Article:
2. Set in Order- In the next step, we started to arrange all the freezer wears, caps, gloves, cleaning materials, etc. according to their sizes. The boxes of freezer wear were stacked according to their size and color with the label facing outwards and kept one opened box at the top. This stacking helped to save space. Items that were less in number were arranged in the storage rack. In the same way, the boxes of cleaning materials were also stacked up according to the item. We also used, blue-colored tapes to draw the area boundaries on the floor.
  3. Shine- Once we have set all the storage item’s in order, it was time to clean the entire storage area to maintain a clean atmosphere. This clean atmosphere should be free from dirt and dust. And guess what, we started cleaning the entire storage area and started vacuuming the entire space. This process was quite fun and enjoyable.
  4. Standardize- In order to standardize the process, pictures of each item along with their labels were pasted on the wall. These labels consisted of all the details of the item including the item number, size, and color. This helped the employees to easily identify the required items of the right size and color without wasting any time.
  5. Sustain- At last, we had to make sure everyone follows the process so we can sustain this improved process. As a result, we created an audit sheet that helped Brookshire to manage the inventory of the storage items. Scheduled cleaning sessions were also recommended to the manager of the perishable warehouse to maintain a clean environment.

Here are the before and after pictures of the storage room:

How storage room looked like (Before)
How Storage room looked like (After)

Finally, the project was implemented and we all were very happy. After carefully analyzing the improved process, we realized that now it takes every employee only 5 minutes to pick up all the required items from the storage room. Great, we finally saved 10 minutes for each employee which can be used in more productive areas. But the question still arises, How did Brookshire save more than $150,000 from this small process?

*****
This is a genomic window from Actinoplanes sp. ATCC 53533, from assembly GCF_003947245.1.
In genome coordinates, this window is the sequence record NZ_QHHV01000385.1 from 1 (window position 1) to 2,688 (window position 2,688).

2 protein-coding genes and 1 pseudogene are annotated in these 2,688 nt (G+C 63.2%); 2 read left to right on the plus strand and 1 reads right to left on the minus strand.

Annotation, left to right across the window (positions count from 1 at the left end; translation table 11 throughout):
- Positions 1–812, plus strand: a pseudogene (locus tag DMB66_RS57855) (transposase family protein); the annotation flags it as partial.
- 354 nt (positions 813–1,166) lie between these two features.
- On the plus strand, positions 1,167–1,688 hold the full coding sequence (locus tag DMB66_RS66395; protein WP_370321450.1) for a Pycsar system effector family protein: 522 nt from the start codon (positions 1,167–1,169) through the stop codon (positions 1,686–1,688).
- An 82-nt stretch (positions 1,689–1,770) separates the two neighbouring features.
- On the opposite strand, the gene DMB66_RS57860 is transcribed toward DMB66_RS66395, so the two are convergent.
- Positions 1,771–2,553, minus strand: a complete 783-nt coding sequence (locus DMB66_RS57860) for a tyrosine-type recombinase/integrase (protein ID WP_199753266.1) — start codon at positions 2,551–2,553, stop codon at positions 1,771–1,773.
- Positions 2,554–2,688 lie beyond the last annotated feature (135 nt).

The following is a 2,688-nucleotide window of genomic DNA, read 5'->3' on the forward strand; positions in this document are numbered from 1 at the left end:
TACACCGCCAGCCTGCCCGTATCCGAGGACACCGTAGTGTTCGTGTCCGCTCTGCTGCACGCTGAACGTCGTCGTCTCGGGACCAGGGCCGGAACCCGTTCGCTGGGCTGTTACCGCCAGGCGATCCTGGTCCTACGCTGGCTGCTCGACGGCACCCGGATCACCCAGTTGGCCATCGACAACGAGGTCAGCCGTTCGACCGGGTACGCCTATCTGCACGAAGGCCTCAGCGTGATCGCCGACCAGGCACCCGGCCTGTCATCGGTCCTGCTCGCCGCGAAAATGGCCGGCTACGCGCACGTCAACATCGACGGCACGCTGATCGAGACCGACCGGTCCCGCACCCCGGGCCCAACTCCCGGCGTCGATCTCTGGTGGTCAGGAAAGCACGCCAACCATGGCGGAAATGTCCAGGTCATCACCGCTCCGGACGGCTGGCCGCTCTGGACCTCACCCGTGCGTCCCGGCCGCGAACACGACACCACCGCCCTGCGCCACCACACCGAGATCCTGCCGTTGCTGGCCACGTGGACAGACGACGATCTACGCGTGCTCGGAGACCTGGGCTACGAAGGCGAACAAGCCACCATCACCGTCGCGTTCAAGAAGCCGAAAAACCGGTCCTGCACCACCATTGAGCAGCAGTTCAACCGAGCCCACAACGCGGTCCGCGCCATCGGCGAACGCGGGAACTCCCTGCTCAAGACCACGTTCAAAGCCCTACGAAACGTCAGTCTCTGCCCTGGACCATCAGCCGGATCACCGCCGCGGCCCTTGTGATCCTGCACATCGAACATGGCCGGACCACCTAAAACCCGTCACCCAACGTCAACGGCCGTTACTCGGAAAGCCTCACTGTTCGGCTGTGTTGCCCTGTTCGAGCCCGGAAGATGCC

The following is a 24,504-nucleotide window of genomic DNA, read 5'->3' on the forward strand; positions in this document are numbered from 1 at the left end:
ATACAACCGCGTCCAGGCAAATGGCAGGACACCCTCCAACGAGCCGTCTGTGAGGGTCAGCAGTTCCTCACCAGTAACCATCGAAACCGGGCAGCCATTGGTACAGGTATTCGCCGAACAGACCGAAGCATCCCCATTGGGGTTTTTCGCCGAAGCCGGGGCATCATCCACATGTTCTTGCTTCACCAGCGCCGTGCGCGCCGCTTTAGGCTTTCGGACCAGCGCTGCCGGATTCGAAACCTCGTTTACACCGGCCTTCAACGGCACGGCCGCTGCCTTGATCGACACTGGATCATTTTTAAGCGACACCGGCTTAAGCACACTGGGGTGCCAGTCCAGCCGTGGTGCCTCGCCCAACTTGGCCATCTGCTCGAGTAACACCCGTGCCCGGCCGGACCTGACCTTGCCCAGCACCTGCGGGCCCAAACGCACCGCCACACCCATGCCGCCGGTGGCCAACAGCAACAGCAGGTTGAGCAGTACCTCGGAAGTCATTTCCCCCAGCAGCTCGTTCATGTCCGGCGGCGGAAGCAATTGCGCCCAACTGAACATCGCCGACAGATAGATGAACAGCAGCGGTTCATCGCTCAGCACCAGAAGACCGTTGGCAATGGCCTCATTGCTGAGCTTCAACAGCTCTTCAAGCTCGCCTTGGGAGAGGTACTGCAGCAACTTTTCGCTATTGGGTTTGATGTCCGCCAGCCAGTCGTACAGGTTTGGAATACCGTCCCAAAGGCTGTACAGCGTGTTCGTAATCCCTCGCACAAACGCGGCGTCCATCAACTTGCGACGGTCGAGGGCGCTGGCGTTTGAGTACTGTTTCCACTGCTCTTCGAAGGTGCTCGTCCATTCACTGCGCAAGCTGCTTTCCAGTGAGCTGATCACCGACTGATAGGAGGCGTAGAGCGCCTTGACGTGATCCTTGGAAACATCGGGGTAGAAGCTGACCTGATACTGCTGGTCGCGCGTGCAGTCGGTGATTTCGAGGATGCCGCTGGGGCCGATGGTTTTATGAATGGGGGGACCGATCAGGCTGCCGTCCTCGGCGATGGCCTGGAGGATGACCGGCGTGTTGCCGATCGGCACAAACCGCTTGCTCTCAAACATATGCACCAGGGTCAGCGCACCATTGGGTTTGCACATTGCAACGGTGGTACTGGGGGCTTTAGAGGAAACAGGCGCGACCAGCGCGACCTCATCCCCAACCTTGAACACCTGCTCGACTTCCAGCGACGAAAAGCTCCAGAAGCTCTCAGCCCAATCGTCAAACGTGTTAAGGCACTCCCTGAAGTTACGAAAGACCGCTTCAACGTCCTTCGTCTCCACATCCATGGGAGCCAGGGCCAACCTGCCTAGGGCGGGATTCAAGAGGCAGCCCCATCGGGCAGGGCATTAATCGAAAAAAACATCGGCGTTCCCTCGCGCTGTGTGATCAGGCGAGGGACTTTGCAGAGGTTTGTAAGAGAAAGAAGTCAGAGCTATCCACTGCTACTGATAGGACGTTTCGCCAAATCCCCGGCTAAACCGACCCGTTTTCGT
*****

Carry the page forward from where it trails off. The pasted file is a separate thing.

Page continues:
This is how Brookshire's saved more than $150,000.

According to Indeed, Brookshire’s pay $15 hourly to their order selector employees. From this, we can deduce that,

Each employee was paid $2.5 for every 10 minutes they worked for the organization.

The organization had about 200 employees working in two shifts the entire day, we saved $500 every day for the organization.

Which resulted in a monthly savings of $15,000 and a yearly savings of $180,000.

Note: All these calculations are ideal calculations and may vary under different circumstances.

To conclude, I would just like to add that sometimes small changes can have a great impact on the organizations. We, human beings, can definitely come up with these small changes which can transform our lives as well as the life of others.

Note: Feel free to comment on the above article if you have any questions. I would be more than happy to answer that for you.

Servant leader with expertise in Business Analysis, Project Management, Human Resource Management & Data Analysis

Get the Medium app

A button that says 'Download on the App Store', and if clicked it will lead you to the iOS App store
A button that says 'Get it on, Google Play', and if clicked it will lead you to the Google Play store